Weathering is the breaking down of rocks, soils and minerals as well as artificial materials through contact with the Earth's atmosphere, biota and waters.
Two important classifications of weathering processes exist – Physical and Chemical Weathering.
Physical Weathering involves the breakdown of rocks and soils through direct contact with atmospheric conditions, such as heat, water, ice and pressure.
The second classification, Chemical Weathering, involves the direct effect of atmospheric chemicals or biologically produced chemicals (also known as biological weathering) in the breakdown of rocks, soils and minerals. As with many other geological processes the distinction between weathering and related processes is diffuse.
Physical weathering :
Physical weathering is the class of processes that causes the disintegration of rocks without chemical change. The primary process in physical weathering is abrasion (the process by which clasts and other particles are reduced in size). However, chemical and physical weathering often go hand in hand.Physical weathering can be occur due to temperature pressure frost etc. For example, cracks exploited by physical weathering will increase the surface area exposed to chemical action. Furthermore, the chemical action at minerals in cracks can aid the disintegration process.
Thermal stress :
Thermal stress weathering (sometimes called insolation weathering) results from expansion or contraction of rock, caused by temperature changes. Thermal stress weathering comprises two main types, thermal shock and thermal fatigue.
Thermal stress weathering is an important mechanism in deserts, where there is a large diurnal temperature range, hot in the day and cold at night. The repeated heating and cooling exerts stress on the outer layers of rocks, which can cause their outer layers to peel off in thin sheets. Although temperature changes are the principal driver, moisture can enhance thermal expansion in rock. Forest fires and range fires are also known to cause significant weathering of rocks and boulders exposed along the ground surface. Intense, localized heat can rapidly expand a boulder.
Frost weathering :
Frost weathering, frost wedging, ice wedging or cryofracturing is the collective name for several processes where ice is present.
This processes include frost shattering, frost-wedging and freeze-thaw weathering. This type of weathering is common in mountain areas where the temperature is around the freezing point of water. Certain frost-susceptible soils expand or heave upon freezing as a result of water migrating via capillary action to grow ice lenses near the freezing front. This same phenomenon occurs within pore spaces of rocks. The ice accumulations grow larger as they attract liquid water from the surrounding pores. The ice crystal growth weakens the rocks which, in time, break up. It is caused by the approximately 10% (9.87) expansion of ice when water freezes, which can place considerable stress on anything containing the water as it freezes.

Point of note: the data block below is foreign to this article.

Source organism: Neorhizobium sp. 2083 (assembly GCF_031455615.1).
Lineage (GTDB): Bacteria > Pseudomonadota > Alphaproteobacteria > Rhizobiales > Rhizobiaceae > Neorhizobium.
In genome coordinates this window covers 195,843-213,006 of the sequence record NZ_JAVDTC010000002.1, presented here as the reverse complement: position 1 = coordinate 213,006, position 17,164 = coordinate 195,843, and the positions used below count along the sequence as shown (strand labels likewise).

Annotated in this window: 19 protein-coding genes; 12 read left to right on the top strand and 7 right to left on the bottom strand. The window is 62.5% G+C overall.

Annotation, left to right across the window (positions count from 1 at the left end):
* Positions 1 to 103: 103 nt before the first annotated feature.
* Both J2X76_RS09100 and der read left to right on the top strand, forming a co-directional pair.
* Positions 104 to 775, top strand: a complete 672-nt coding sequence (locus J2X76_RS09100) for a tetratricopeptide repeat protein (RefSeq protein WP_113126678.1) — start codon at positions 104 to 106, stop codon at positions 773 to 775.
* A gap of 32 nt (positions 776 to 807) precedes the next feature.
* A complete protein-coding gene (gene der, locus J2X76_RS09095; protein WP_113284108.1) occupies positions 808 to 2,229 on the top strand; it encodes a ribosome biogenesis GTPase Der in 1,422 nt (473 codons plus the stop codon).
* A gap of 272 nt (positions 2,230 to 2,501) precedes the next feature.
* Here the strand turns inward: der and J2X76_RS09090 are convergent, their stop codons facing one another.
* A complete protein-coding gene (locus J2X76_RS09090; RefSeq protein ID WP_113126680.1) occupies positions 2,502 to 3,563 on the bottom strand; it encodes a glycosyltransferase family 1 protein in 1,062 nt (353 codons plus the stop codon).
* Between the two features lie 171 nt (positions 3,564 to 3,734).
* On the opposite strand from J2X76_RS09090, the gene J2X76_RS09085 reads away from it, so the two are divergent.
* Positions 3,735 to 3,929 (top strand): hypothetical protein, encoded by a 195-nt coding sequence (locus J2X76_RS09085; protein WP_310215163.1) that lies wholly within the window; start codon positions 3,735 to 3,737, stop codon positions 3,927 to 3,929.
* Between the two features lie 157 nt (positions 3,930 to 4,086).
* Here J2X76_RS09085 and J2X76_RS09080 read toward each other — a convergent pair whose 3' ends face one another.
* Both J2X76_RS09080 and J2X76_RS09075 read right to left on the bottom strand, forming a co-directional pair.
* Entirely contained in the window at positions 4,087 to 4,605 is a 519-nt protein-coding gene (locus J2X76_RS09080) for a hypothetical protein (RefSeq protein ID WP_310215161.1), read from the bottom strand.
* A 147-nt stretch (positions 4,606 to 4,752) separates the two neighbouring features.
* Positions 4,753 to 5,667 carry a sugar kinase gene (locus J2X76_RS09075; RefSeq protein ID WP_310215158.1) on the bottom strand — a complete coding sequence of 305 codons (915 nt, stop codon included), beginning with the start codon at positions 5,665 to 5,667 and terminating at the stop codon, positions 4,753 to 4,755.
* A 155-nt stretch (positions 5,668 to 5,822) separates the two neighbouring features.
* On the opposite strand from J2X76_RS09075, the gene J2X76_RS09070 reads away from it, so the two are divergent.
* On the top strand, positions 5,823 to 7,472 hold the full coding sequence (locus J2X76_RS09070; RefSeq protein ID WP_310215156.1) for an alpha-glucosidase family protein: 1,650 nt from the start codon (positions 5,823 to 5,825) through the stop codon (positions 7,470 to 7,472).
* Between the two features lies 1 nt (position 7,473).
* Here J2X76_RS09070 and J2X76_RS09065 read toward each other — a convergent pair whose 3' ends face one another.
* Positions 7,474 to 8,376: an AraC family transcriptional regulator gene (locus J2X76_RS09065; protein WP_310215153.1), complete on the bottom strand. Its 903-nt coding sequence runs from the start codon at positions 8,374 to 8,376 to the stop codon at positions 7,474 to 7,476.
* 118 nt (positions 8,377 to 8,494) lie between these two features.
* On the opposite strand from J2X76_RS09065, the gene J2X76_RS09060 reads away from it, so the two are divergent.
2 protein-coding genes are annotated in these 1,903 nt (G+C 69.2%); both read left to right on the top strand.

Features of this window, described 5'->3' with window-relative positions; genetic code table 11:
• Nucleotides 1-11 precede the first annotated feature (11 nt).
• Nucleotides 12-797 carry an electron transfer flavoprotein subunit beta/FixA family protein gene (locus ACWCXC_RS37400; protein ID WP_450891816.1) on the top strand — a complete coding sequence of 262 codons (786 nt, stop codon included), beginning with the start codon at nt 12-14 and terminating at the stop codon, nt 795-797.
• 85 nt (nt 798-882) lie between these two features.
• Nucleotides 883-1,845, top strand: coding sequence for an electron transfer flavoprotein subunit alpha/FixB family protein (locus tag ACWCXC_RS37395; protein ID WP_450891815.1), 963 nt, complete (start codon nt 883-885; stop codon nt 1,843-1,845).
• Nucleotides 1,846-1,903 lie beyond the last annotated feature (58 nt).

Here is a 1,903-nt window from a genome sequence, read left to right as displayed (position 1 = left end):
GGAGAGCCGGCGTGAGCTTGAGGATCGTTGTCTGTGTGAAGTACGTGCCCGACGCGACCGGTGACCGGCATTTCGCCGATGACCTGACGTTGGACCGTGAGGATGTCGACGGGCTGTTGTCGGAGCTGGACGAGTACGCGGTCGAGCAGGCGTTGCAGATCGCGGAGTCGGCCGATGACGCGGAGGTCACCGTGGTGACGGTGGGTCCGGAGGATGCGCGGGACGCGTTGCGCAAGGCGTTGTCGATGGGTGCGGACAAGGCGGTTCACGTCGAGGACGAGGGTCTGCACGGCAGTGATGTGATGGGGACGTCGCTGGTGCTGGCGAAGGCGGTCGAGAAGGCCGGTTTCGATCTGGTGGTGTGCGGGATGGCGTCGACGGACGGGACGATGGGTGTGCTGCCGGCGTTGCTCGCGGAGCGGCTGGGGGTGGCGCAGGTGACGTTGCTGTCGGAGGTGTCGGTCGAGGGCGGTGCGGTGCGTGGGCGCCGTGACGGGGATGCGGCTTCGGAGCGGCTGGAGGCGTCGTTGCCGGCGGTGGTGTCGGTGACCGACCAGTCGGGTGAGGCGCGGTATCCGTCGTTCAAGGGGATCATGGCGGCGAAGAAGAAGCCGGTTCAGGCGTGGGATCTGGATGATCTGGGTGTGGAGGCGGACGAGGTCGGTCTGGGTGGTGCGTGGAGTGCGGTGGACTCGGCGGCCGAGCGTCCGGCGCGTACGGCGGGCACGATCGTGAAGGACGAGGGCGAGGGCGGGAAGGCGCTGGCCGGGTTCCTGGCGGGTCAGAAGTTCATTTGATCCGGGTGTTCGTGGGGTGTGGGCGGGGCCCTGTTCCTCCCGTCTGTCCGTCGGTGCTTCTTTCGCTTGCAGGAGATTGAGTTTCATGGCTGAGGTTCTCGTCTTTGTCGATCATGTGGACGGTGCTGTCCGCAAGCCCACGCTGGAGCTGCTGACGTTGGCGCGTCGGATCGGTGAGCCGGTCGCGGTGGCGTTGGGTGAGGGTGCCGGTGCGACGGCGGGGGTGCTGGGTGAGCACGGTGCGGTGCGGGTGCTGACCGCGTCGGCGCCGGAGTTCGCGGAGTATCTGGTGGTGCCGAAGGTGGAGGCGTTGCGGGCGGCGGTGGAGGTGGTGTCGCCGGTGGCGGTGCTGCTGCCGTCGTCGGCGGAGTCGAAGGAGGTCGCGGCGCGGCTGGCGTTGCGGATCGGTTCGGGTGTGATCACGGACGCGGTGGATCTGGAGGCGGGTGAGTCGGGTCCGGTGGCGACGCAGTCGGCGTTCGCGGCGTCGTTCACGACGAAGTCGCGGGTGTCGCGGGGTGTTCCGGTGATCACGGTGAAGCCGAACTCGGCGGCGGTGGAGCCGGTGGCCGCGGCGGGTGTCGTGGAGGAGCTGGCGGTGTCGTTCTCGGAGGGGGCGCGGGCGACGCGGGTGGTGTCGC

Freeze induced weathering action occurs mainly in environments where there is a lot of moisture, and temperatures frequently fluctuate above and below freezing point, especially in alpine and periglacial areas.
Biological weathering :
Living organisms may contribute to mechanical weathering (as well as chemical weathering, see 'biological' weathering below). Lichens and mosses grow on essentially bare rock surfaces and create a more humid chemical microenvironment. The attachment of these organisms to the rock surface enhances physical as well as chemical breakdown of the surface microlayer of the rock. On a larger scale, seedlings sprouting in a crevice and plant roots exert physical pressure as well as providing a pathway for water and chemical infiltration.
Chemical weathering :
Chemical weathering changes the composition of rocks, often transforming them when water interacts with minerals to create various chemical reactions. Chemical weathering is a gradual and ongoing process as the mineralogy of the rock adjusts to the near surface environment. New or secondary minerals develop from the original minerals of the rock. In this the processes of oxidation and hydrolysis are most important.
The process of mountain block uplift is important in exposing new rock strata to the atmosphere and moisture, enabling important chemical weathering to occur; significant release occurs of Ca++ and other minerals into surface waters.
A number of plants and animals may create chemical weathering through release of acidic compounds, i.e. moss on roofs is classed as weathering. Mineral weathering can also be initiated and/or accelerated by soil microorganisms.
The most common forms of biological weathering are the release of chelating compounds (i.e. organic acids, siderophores) and of acidifying molecules (i.e. protons, organic acids) by plants so as to break down aluminium and iron containing compounds in the soils beneath them. Decaying remains of dead plants in soil may form organic acids which, when dissolved in water, cause chemical weathering. Extreme release of chelating compounds can easily affect surrounding rocks and soils, and may lead to podsolisation of soils.
Building Weathering :
Buildings made of any stone, brick or concrete are susceptible to the same weathering agents as any exposed rock surface. Also statues, monuments and ornamental stonework can be badly damaged by natural weathering processes. This is accelerated in areas severely affected by acid rain.
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